NFL, Union Still At Odds Over Arbitration Process Columnists Criticize Goodell's Deflategate Handling ESPN Extends Schilling's Suspension Brady's Deflategate Win Could Impact Hardy's Strategy MLB Deal Forces New StubHub Minimum NHL Expansion Process In Final Phase Neutral-Site Games Reshape Opening Week Judge Rules For Brady In Deflategate Case ESPN's Fowler Out For Oregon-Michigan State Blue Jays To Install Dirt Infield
SBD/10/Leagues Governing Bodies
BASEBALL BACK IN BUSINESS: NEVER TOO EARLY TO TALK
Published April 10, 1995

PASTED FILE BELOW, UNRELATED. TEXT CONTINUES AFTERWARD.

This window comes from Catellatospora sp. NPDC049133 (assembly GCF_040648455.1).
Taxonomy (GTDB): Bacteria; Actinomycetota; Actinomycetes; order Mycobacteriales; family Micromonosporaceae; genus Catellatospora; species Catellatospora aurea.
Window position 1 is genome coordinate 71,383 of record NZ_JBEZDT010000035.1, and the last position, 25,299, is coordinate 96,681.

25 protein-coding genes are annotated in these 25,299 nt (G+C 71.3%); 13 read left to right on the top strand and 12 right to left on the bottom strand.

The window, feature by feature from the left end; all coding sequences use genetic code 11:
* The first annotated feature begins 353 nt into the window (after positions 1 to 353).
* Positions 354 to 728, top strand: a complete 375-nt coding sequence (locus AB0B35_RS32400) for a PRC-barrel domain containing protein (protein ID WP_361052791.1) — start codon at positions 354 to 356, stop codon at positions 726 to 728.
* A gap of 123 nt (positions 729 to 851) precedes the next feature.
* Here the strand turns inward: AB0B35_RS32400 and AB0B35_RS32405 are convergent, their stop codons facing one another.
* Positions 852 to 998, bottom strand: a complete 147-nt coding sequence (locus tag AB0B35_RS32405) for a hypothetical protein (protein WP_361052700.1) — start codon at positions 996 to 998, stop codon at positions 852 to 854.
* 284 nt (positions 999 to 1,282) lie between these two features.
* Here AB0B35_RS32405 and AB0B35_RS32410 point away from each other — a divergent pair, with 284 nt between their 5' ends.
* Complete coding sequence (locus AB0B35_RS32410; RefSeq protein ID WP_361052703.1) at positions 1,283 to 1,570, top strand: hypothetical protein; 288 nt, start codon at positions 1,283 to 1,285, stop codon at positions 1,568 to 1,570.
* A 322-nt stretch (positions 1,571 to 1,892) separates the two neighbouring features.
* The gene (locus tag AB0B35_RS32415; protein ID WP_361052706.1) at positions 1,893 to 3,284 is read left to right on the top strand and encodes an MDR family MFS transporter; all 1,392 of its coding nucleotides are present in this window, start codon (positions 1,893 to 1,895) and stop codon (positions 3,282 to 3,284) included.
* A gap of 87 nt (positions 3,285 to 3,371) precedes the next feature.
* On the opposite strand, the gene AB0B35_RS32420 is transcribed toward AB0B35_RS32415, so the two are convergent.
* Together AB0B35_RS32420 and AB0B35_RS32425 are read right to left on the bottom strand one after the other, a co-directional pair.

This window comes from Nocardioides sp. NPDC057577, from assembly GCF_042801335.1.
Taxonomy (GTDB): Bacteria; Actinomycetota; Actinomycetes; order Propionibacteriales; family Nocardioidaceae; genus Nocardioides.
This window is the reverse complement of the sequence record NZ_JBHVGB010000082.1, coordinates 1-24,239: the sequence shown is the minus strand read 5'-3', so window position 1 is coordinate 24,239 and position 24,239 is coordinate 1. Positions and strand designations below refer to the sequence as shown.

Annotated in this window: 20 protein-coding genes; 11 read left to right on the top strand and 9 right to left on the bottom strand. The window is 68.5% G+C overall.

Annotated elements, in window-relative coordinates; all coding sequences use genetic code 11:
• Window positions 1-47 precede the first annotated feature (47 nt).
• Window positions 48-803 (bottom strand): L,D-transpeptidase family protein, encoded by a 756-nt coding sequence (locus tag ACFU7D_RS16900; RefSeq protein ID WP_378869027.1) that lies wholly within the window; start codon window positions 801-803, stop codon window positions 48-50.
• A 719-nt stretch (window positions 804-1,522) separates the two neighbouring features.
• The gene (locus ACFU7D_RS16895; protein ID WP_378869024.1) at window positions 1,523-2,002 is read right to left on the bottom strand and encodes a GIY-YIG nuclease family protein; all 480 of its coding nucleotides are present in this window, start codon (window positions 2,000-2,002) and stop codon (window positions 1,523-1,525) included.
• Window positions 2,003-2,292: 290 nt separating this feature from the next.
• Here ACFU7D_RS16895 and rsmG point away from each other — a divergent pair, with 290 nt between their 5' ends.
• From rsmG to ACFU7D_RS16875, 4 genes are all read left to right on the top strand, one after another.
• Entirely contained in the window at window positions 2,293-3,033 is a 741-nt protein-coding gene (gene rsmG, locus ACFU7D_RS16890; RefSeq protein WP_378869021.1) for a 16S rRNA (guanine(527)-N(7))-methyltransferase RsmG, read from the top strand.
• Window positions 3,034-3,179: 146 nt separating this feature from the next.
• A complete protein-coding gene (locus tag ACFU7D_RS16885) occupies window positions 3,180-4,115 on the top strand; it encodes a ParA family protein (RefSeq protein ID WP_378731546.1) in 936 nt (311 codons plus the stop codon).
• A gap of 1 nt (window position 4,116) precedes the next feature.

Members of MLB's Executive Council are "tentatively" scheduled to meet tomorrow, with the owners facing a decision on when to resume negotiations with players. In addition to the time-frame, owners will also discuss who will lead negotiations and who will serve as chief legal counsel. Robert Ballow of King & Ballow "could take on a prominent role in the talks," and ownership sources say the decision to remove Chuck O'Connor as general counsel of the Players Relations Committee "already has been made" (Mark Maske, WASHINGTON POST, 4/9). MLBPA Exec Dir Don Fehr said the union is ready to resume talks "any time, any day" (Mike Zizzo, ORLANDO SENTINEL, 4/10). Fehr said a strike this season would be "highly unlikely": "Anything is possible, but I wouldn't bet on it" ("Baseball Tonight," ESPN, 4/9). TOLD YA SO: Acting MLB Commissioner Bud Selig, on the small- to big-market trading frenzy: "This is exactly why we need a change in the system, and I guess that is what's so frustrating. The media may not want to believe it and the union may not want to believe it, but it shouldn't be a surprise to anybody. We have some clubs that aren't going to make it" (Ross Newhan, L.A. TIMES, 4/9). Bill Conlin: "You are right back to where you were August 12th, right back to where they were desperately trying to avoid ... losing all these desperately inefficient small market teams" ("Sports Reporters," ESPN, 4/9). In Boston, Peter Gammons writes, "The teams for whom the strike was fought are demonstrating that they are the huge losers in the eight months of senseless slaughter" (BOSTON GLOBE, 4/9). For more on the plight of MLB's small-market franchises. WHAT NOW? With Ballow's apparent ascension, "the players believe the owners will sit tight, waiting for a crack or the opportunity to get an impasse and implement" (Peter Gammons, BOSTON GLOBE, 4/9). NL VP/Media & Public Affairs Ricky Clemons: "I think you will see an agreement, possibly before June 1, certainly before the All-Star Game" ("Sports Report," BET, 4/8). Bill Conlin on the free agent camp: "You would think the owners would be smart enough to send a few scouts down there, so they can avoid the appearance of collusion" ("Sports Reporters," ESPN, 4/9). LOST A LEGAL FIGHT, WON THE WAR? While several note the problems with the owners' legal strategy (in particular, the PHILADELPHIA INQUIRER's examination of the appellate judges' taunting of the Morgan, Lewis & Brockius lawyers), others note the drained free agent market is a clear victory for owners. BUSINESS WEEK's Bernstein & Greising: "Easy guys, you won. A mechanism to slow soaring labor costs is in the works" (BUSINESS WEEK, 4/17 issue). In St. Louis, Bernie Miklasz writes, "It looks like the owners are getting their salary cap all along" (ST. LOUIS POST-DISPATCH, 4/9). In San Francisco, Glenn Dickey writes, "Do you suppose it might be time for the Players Association to rethink its position on a salary cap?" (SAN FRANCISCO CHRONICLE, 4/10). TIME FOR NEW LEADERSHIP? In L.A., Ross Newhan reports "a quiet push among several clubs to begin the search for a new commissioner." Dodgers President Peter O'Malley: "There's no reason why a search couldn't go on concurrently with the negotiations, and I think more and more clubs are realizing that" (L.A. TIMES, 4/9). DIS-UNION: Former Phillie Player Rep Dave Hollins, on the treatment Lenny Dysktra received at a union meeting in February: "The union always likes to talk about how open things are and if we ever have a question or want to say anything we should just speak up. Well, when Lenny walked in they treated him like he was a Russian spy. He wanted to speak and they were all over him. They tried to bury him. Don Fehr never spoke up once. So I had to. That ticked me off. That was my last meeting" (Mult., 4/9).